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Introducing chaotic codes for the modulation of code modulated visual evoked potentials (c-VEP) in normal adults for visual fatigue reduction

  • Zahra Shirzhiyan,

    Roles Data curation, Formal analysis, Methodology, Software, Validation, Visualization, Writing – original draft

    Affiliations Medical Physics & Biomedical Engineering Department, School of Medicine, Tehran University of Medical Sciences, Tehran, Iran, Research Center for Biomedical Technologies and Robotics (RCBTR), Tehran University of Medical Sciences, Tehran, Iran

  • Ahmadreza Keihani,

    Roles Data curation, Formal analysis, Investigation, Methodology, Visualization

    Affiliations Medical Physics & Biomedical Engineering Department, School of Medicine, Tehran University of Medical Sciences, Tehran, Iran, Research Center for Biomedical Technologies and Robotics (RCBTR), Tehran University of Medical Sciences, Tehran, Iran

  • Morteza Farahi,

    Roles Data curation, Investigation, Methodology, Visualization

    Affiliations Medical Physics & Biomedical Engineering Department, School of Medicine, Tehran University of Medical Sciences, Tehran, Iran, Research Center for Biomedical Technologies and Robotics (RCBTR), Tehran University of Medical Sciences, Tehran, Iran

  • Elham Shamsi,

    Roles Data curation, Formal analysis, Investigation

    Affiliations Medical Physics & Biomedical Engineering Department, School of Medicine, Tehran University of Medical Sciences, Tehran, Iran, Research Center for Biomedical Technologies and Robotics (RCBTR), Tehran University of Medical Sciences, Tehran, Iran

  • Mina GolMohammadi,

    Roles Data curation, Investigation

    Affiliation Research Center for Biomedical Technologies and Robotics (RCBTR), Tehran University of Medical Sciences, Tehran, Iran

  • Amin Mahnam,

    Roles Conceptualization, Investigation, Methodology, Supervision, Validation, Writing – review & editing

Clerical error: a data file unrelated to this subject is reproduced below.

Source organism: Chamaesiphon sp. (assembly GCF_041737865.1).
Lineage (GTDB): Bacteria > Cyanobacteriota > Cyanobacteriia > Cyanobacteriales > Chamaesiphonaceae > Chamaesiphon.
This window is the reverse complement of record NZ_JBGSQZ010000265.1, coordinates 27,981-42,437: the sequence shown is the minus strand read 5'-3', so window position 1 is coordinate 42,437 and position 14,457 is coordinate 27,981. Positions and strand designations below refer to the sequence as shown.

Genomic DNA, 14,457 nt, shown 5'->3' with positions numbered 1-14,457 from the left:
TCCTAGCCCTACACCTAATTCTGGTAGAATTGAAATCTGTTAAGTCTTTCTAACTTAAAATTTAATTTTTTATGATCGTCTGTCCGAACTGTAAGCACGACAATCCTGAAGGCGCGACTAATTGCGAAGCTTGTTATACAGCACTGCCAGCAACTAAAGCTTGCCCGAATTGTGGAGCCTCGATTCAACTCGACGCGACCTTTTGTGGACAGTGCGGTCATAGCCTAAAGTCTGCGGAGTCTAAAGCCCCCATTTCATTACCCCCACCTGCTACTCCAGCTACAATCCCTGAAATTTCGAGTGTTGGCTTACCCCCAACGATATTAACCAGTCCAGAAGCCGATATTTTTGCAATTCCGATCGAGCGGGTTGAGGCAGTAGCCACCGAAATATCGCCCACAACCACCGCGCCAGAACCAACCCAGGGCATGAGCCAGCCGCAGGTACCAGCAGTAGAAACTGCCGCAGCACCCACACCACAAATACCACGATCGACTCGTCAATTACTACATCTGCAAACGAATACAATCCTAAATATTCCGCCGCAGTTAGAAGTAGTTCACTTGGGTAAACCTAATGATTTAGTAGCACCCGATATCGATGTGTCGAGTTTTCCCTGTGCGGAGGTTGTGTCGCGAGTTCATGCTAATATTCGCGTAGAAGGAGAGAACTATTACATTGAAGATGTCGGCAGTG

Affiliation Department of Biomedical Engineering, Faculty of Engineering, University of Isfahan, Isfahan, Iran

  • Mohsen Reza Haidari ,

    Roles Conceptualization, Investigation, Methodology, Project administration, Supervision, Validation, Visualization, Writing – original draft, Writing – review & editing

    h_jafari@tums.ac.ir (AHJ); drmohsinraza2012@yahoo.com (MRH)

    Affiliation Section of Neuroscience, Department of Neurology, Faculty of Medicine, Baqiyatallah University of Medical Sciences, Tehran, Iran

  • Amir Homayoun Jafari

    Roles Conceptualization, Data curation, Funding acquisition, Investigation, Methodology, Project administration, Resources, Software, Supervision, Validation, Writing – review & editing

    h_jafari@tums.ac.ir (AHJ); drmohsinraza2012@yahoo.com (MRH)

    Affiliations Medical Physics & Biomedical Engineering Department, School of Medicine, Tehran University of Medical Sciences, Tehran, Iran, Research Center for Biomedical Technologies and Robotics (RCBTR), Tehran University of Medical Sciences, Tehran, Iran

Introducing chaotic codes for the modulation of code modulated visual evoked potentials (c-VEP) in normal adults for visual fatigue reduction

  • Zahra Shirzhiyan, 
  • Ahmadreza Keihani, 
  • Morteza Farahi, 
  • Elham Shamsi, 
  • Mina GolMohammadi, 
  • Amin Mahnam, 
  • Mohsen Reza Haidari, 
  • Amir Homayoun Jafari
PLOS
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Abstract